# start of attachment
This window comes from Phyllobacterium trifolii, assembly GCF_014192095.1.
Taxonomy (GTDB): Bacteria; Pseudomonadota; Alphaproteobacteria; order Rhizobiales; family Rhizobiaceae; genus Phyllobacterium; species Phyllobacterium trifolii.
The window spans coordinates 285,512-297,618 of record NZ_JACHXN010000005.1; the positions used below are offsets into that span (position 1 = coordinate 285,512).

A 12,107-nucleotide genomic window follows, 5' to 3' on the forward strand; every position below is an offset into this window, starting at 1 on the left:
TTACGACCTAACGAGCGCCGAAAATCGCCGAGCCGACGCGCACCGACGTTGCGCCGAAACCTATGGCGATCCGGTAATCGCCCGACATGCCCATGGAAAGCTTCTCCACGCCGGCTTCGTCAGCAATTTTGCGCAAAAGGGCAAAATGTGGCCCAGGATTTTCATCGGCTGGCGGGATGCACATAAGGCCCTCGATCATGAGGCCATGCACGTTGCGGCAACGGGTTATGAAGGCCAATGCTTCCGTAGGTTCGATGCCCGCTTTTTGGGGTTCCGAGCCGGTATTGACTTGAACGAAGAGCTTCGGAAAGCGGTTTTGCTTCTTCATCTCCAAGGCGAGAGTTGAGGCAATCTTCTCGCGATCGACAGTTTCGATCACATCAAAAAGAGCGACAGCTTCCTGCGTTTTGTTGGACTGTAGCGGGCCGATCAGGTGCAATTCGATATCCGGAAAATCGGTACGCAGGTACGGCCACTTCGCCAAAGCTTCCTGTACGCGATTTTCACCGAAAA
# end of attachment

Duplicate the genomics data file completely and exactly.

This window comes from Phyllobacterium trifolii, assembly GCF_014192095.1.
Taxonomy (GTDB): Bacteria; Pseudomonadota; Alphaproteobacteria; order Rhizobiales; family Rhizobiaceae; genus Phyllobacterium; species Phyllobacterium trifolii.
The window spans coordinates 285,512-297,618 of record NZ_JACHXN010000005.1; the positions used below are offsets into that span (position 1 = coordinate 285,512).

A 12,107-nucleotide genomic window follows, 5' to 3' on the forward strand; every position below is an offset into this window, starting at 1 on the left:
TTACGACCTAACGAGCGCCGAAAATCGCCGAGCCGACGCGCACCGACGTTGCGCCGAAACCTATGGCGATCCGGTAATCGCCCGACATGCCCATGGAAAGCTTCTCCACGCCGGCTTCGTCAGCAATTTTGCGCAAAAGGGCAAAATGTGGCCCAGGATTTTCATCGGCTGGCGGGATGCACATAAGGCCCTCGATCATGAGGCCATGCACGTTGCGGCAACGGGTTATGAAGGCCAATGCTTCCGTAGGTTCGATGCCCGCTTTTTGGGGTTCCGAGCCGGTATTGACTTGAACGAAGAGCTTCGGAAAGCGGTTTTGCTTCTTCATCTCCAAGGCGAGAGTTGAGGCAATCTTCTCGCGATCGACAGTTTCGATCACATCAAAAAGAGCGACAGCTTCCTGCGTTTTGTTGGACTGTAGCGGGCCGATCAGGTGCAATTCGATATCCGGAAAATCGGTACGCAGGTACGGCCACTTCGCCAAAGCTTCCTGTACGCGATTTTCACCGAAAA